Once upon a time, independent DBMS vendors were the darlings of the investment world, an anathema to entrenched flat filers and evangelists for relational technology which, one must admit, has certainly changed a lot of things in cyberland over the last decade. To say that 1998 has not been kind to these independents is a bit like warning the Titanic of approaching ice. And, standing in the wings is our friend from Redmond ­ ready, willing and able to pour salt into wounds. One of the leading independent DBMS vendors, Sybase, has just begun the process of reinventing itself. Its first step in this direction was to reorganize the company into four new business units, a move announced just a few weeks ago. They are: Enterprise Solutions, Mobile/Embedded Computing, Internet Applications and Business Intelligence ­ the latter being the raison d'etre of this column! Note that not one of the new business units says anything about database management, although if one looks under the covers, one will find it as a common thread.

The implications of this new strategy for Sybase, its customers, prospects and shareholders is extraordinarily significant. Sybase is undergoing nothing less than the process of transforming itself from a company that specializes in technology infrastructure to a solutions vendor. Over the past eighteen months or so, the word "solutions" has been tattooed on the foreheads and nether parts of nine out of ten IT salespersons. Nonetheless, that tack hasn't worked very well for most companies who are trying it. It's hard to reform old ITers.

Sybase is betting its future on its ability to pull off the "solution sell." The company will retain its existing sales force, which will focus on the existing customer base and large enterprises, but will use marketing partners to reach the rest of the population. Sybase's ability to supply decision support from any place that data is resident is inherent to its new strategy. That means that data residing in databases managed by competitors' systems is fair game! Egad! John Chen (Sybase's new CEO) may soon become Larry Ellison's closest personal friend!!!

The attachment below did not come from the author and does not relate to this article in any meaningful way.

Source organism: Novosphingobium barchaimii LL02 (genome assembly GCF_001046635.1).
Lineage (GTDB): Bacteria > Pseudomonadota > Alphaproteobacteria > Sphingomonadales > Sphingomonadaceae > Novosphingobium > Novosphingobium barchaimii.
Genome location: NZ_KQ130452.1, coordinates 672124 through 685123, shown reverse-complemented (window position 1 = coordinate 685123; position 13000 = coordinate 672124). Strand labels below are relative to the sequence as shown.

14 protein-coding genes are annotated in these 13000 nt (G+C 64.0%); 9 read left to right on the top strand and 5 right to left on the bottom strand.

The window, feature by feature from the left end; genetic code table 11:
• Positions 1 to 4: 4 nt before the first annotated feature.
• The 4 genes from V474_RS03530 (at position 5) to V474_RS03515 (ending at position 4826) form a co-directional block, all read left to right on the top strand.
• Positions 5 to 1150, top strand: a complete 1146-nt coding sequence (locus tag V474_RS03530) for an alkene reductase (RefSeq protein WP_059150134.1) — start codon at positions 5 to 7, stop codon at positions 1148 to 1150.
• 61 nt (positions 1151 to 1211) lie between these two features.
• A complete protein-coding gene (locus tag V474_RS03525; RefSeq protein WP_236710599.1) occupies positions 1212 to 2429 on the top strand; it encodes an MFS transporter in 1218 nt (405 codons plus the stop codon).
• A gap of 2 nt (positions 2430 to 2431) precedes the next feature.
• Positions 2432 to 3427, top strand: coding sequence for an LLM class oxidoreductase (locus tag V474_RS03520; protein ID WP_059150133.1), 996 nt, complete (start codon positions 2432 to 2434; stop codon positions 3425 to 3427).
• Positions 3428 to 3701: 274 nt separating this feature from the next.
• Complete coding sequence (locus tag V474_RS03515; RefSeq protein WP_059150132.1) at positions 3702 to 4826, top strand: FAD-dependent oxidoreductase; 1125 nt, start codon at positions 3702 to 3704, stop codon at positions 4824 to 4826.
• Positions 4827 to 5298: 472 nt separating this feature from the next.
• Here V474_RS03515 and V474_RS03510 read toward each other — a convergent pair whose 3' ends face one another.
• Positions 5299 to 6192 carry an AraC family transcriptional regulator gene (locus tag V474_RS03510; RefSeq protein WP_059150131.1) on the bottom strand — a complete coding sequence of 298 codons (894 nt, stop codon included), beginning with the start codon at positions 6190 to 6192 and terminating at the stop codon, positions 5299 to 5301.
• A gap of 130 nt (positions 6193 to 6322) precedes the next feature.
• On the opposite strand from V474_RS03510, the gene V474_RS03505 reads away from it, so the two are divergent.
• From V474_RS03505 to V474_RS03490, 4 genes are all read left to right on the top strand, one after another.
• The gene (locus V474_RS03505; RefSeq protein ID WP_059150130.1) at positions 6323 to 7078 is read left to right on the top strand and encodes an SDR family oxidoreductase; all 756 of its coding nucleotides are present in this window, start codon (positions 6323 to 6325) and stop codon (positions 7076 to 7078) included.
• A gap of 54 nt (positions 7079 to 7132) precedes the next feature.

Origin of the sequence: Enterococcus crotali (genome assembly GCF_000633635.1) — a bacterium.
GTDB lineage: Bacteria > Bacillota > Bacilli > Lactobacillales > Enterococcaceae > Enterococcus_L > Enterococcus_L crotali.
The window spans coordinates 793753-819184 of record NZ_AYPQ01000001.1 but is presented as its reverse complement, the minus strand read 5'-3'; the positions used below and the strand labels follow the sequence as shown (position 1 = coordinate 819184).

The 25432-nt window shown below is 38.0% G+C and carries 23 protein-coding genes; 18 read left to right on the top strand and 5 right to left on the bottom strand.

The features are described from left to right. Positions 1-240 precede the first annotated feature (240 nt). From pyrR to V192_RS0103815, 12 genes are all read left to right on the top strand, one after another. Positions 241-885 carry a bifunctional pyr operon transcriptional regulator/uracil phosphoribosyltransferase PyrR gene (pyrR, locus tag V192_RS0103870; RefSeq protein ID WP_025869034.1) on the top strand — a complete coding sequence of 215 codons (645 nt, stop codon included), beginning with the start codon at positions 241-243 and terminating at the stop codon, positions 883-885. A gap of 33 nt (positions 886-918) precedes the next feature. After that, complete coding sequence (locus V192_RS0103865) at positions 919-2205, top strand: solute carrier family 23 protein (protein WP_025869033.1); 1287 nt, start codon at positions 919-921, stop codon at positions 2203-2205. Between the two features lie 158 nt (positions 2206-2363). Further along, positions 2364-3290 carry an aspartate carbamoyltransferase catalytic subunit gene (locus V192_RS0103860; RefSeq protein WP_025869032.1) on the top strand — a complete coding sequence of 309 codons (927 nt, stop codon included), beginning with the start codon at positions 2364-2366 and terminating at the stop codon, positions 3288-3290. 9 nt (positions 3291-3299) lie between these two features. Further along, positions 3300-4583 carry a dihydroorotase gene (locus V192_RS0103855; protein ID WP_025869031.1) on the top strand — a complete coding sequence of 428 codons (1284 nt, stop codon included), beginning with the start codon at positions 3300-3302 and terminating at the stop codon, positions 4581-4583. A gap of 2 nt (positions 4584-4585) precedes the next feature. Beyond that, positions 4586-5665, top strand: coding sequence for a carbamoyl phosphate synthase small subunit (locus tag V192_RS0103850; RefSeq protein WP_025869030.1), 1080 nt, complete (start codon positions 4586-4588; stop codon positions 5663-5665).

The Business Intelligence Division will be organized around vertical industry sectors. Eight key sectors have been identified so far. The first four, ready to go as this is being written, are retail banking, insurance, commercial banking and telecommunications. The next four, which will be implemented later, are distribution, manufacturing, retail and healthcare.

Sybase's concept is to create "templates" for each of these industry sectors. Each template contains data models for applications specific to an industry that are based on a common technology framework. For example, data models for risk management and customer relationship management might be constructed for the banking sector, while fraud detection and traffic analysis would be appropriate for the telecom sector. Sybase's objective is to have these models provide 80 percent of the solution, recognizing that some customization will have to be done for each specific customer environment.

One of the cornerstones of Sybase's plan of attack is to make it possible to integrate models across industry sectors, given the common technology base. For example, if an insurance company acquires a healthcare firm, then the models for both segments can be integrated because the technology framework is common to both.

Sybase will, of course, attempt to get whatever leverage it can out of its current stable of data warehousing products which bear the umbrella designation Warehouse Studio. This package of infrastructure software currently includes Adaptive Server IQ, PowerStage, Meta Data Manager, English Wizard or English Language Query, Warehouse Architect and Warehouse Control Center. These and others to come will provide the foundation technology for constructing the templates and models for the vertical market solutions.

Sybase has joined the growing number of IT vendors that have come to realize that it is increasingly difficult to make money on infrastructure and are moving up the food chain seeking the higher value-added opportunities that arise in a rapidly expanding market environment. Such a change requires vision coupled with the guts needed to back up the vision. I wish them well.

The trend signaled by Sybase's transformation is producing a win/win situation for organizations that are primed to take advantage of business intelligence. The range of practical choices is expanding rapidly; costs are decreasing ­ at least on a per user basis; the quality and robustness of the alternatives is improving; and the time it takes to get to operational status is decreasing. In short, better solutions for more end users at less cost. Our forecast for a $113 billion database solutions market by 2002 may turn out to be conservative!

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